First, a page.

pregnant woman, particularly soft and fetching in the black blouse that
camouflaged her gently swelling belly, spat out with a vehemence that was
putrid because it was directly at odds with her condition.
next time I see my father-in-law he'll be in a coffin."
I wondered, did he do to arouse that sort of hatred?
mocked the Jews, she said. He doubted that the holocaust ever took place.
Said "they", meaning the Jews, made it all up, made up the
gassing of six million Jews. Even when she disclosed she was part Jewish,
he didn't take it back. Worse, this Englishman had it in for every
minority, the "Asians (including Indians, Malaysians, Japanese,
Chinese etc)" were "untrustworthy money grabbers", the
Eastern European refugees were "prostitutes", the Hispanics were
"parasites", the Blacks were "criminals" and on and
on. Her own son from her first marriage is part black, part Jewish, part
white, part Hispanic. Recently I read somewhere, and I think I mentioned
it in this space, that it's okay to have every wicked thought in your head
about anyone. It's ugly, but let's face it, it's human. What is evil is to
act on it. To discriminate against somebody by refusing to do business
with them, refusing them employment, denying them their civil rights and
liberties, because they are a different colour, a separate race, that's
nasty. Torturing and killing them because they are not like you, that's
pregnant woman wasn't asking for reparations. She wasn't asking for
special treatment. She was simply saying acknowledge what happened to an
the bile racism produces, acknowledge the ugliness that each one of those
six million deaths represents. He wouldn't. He won't. The fact is, and we
all know it, the men with the guns, the bucks and the brawn can do
anything to those without guns, bucks, brawn. And get away with it. And
do. And they and those who are so insecure in themselves that they need to
support the brutish can simply pretend afterwards that it didn't happen.
Just wipe it clean like chalk on slate.
what? Loss of faith in humanity. Muck. It infects the viscera, gnaws at
our insides. Enough to make a lovely, young, vulnerable, pregnant woman
think of a cadaver in a coffin with hatred.
Friday in Port of Spain was a reminder that the spirit can fight back.
Nelson Mandela's presence in this city burst through the dark clouds,
whispered through the leaves in the Savannah. I wasn't at the Oval where
the children were lining up to see him. Neither was I at the Hilton or the
I wasn't so privileged. But that face on the billboard on which an entire
history of a man intertwined with the history of a country is etched, was
a reminder that he was here. To struggle against evil is one thing, to do
it successfully is another.
emerge from that evil with such generosity of spirit, such forceful
alchemy that makes former enemies, pro-apartheid fiends, murderers,
torturers into friends-that is hair-raising stuff of which icons are made.
This man, who lived a huge chunk of his life in jail, is able to tell us
not to be afraid of our own light, to remind us of our capacity to be big,
is a reminder of what resources we need to fight any injustice, whether it
takes the form of a man who exploits his workers, an official who pockets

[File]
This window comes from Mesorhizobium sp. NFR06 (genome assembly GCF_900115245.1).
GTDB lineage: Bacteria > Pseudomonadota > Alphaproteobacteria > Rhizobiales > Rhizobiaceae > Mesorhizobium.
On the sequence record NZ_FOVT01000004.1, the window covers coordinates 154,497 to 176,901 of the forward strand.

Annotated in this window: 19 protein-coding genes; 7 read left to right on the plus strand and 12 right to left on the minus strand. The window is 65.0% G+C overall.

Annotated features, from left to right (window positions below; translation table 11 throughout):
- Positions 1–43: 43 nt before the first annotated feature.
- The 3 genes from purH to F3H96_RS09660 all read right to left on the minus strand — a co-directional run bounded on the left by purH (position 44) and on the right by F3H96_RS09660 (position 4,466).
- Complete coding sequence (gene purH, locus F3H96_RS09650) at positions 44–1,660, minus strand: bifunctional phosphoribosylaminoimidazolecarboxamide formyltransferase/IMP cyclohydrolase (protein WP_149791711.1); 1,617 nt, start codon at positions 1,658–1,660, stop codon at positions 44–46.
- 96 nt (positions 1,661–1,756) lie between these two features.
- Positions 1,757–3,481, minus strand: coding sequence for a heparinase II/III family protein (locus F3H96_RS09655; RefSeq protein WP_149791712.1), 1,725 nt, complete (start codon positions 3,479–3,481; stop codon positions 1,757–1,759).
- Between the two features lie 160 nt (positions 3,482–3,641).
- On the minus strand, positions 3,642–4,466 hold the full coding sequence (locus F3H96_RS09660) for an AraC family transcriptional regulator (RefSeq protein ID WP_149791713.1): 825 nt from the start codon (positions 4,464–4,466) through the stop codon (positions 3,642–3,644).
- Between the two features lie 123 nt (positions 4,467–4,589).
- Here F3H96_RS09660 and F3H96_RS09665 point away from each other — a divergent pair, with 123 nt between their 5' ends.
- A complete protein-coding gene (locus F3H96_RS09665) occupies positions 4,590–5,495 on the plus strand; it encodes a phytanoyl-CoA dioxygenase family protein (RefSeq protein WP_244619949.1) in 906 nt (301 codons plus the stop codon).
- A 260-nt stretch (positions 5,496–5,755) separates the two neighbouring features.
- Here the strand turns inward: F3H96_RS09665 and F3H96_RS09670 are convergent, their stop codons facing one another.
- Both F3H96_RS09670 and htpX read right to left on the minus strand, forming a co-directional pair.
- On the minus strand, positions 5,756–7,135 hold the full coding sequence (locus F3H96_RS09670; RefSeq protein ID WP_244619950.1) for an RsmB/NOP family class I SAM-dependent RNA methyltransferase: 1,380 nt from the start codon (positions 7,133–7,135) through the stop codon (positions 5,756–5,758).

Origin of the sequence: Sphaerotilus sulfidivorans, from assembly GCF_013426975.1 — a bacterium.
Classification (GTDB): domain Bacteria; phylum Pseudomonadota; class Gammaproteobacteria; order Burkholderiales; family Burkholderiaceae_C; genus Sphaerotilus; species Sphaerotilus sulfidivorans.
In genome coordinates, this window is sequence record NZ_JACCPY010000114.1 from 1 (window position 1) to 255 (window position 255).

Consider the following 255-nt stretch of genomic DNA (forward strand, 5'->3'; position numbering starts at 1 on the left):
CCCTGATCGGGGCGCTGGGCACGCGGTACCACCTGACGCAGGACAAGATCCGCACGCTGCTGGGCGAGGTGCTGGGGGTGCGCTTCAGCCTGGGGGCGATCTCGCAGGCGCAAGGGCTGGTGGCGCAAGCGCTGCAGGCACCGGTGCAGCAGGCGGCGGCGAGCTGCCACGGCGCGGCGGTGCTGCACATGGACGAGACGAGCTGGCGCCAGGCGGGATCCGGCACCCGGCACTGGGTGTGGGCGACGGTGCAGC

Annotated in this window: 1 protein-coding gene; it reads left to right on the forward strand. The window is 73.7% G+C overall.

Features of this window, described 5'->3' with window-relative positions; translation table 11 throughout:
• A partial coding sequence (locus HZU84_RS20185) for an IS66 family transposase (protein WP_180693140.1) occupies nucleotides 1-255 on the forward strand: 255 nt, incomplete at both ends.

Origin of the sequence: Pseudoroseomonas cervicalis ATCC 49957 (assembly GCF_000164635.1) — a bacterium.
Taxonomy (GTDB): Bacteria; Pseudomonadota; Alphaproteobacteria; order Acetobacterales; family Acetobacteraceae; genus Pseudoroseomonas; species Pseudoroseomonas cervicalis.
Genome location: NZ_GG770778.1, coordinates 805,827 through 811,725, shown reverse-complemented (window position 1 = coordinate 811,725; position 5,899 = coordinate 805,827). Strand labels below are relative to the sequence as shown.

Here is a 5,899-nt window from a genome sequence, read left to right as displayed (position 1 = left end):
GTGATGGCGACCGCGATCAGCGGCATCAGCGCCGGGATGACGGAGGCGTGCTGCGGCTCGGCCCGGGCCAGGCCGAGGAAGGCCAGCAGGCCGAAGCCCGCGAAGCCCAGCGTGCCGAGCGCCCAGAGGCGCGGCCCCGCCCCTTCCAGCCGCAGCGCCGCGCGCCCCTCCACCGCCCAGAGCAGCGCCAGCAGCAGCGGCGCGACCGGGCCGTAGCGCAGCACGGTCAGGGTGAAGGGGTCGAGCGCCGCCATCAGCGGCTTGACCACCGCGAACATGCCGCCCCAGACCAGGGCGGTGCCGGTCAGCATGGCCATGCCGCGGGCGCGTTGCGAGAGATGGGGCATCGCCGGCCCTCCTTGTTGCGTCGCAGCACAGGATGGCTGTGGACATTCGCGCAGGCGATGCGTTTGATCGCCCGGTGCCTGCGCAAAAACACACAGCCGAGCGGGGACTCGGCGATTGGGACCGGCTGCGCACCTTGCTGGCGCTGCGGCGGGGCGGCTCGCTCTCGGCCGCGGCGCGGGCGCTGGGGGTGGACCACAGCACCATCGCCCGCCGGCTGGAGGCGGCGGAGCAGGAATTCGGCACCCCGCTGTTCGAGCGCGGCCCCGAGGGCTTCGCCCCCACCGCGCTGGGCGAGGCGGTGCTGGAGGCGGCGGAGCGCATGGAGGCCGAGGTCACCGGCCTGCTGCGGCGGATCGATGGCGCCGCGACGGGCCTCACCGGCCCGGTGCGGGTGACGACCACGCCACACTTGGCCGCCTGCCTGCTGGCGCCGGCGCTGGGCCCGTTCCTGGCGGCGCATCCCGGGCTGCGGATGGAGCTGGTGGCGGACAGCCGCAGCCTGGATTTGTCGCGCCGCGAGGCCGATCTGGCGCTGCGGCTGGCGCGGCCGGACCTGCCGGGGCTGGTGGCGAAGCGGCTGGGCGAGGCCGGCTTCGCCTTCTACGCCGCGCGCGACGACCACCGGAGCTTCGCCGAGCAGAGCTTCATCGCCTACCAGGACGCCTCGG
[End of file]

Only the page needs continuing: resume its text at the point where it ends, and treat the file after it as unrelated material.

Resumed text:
money belonging to the poor, a wife batterer, a name caller, or someone
who hates because he can.
digress. For 600 words I have digressed. I meant this week to write of the
news that Britain's role in the slave trade is, according to the Guardian
Weekly, "about to resurface in "a sensational fashion" in a
New York courtroom for allegedly financing trading fleets that dragged
Africans from their homeland and condemned them to generations of slavery
in the New World. The concept is not new. What is different is that this
time ten black Americans who traced their ancestors to specific slave
trading episodes are using DNA technology to link themselves with slave
ships financed by Lloyds Bank. Better yet. This time Edward Fagan, the New
York lawyer who extracted huge Nazi gold settlements from German and Swiss
companies, will lead the case.
good. I have read enough about slavery to consider it one of the worst
crimes against humanity.
is distasteful to compare slavery with the holocaust. Both are nightmares
we would rather forget.
Israel and the mountains of spectacles, shoes, baby clothes, hats,
umbrellas, the photos of the gas chambers, the half-dead survivors are
everyday reminders of that time. The Jews have not forgotten as they
should not, that time. In fact many believe they have aggressively
re-established their identity in a manner that is trampling on another
race. But they have not forgotten. They will not forget.
then, do you do with a people who were shackled on ships, vomiting on one
another, sitting next to their dead, brought to the New World where they
were branded like animals, brutally separated from their families, made to
breed like cattle, denied their language, stripped of their identity,
denied dignity and basic human freedom?
say that was hundreds of years ago, time to move on. Everyone has the same
rights and opportunities now. But can you bring back the generations of
culture, of a psyche, of tradition that has been erased, that is being
painfully cobbled together now? Can you try on an identity like a pair of
may win the case, which will mean millions of dollars in compensation,
they may not. The fact is, they remember, they remind.
does Nelson Mandela. No matter what brute you need to face up to, it need
not corrupt you. Don't think of the hateful cadaver. Think of the child
growing inside you. Don't be afraid of your light, said Mandela. Don't
allow anyone to put it out.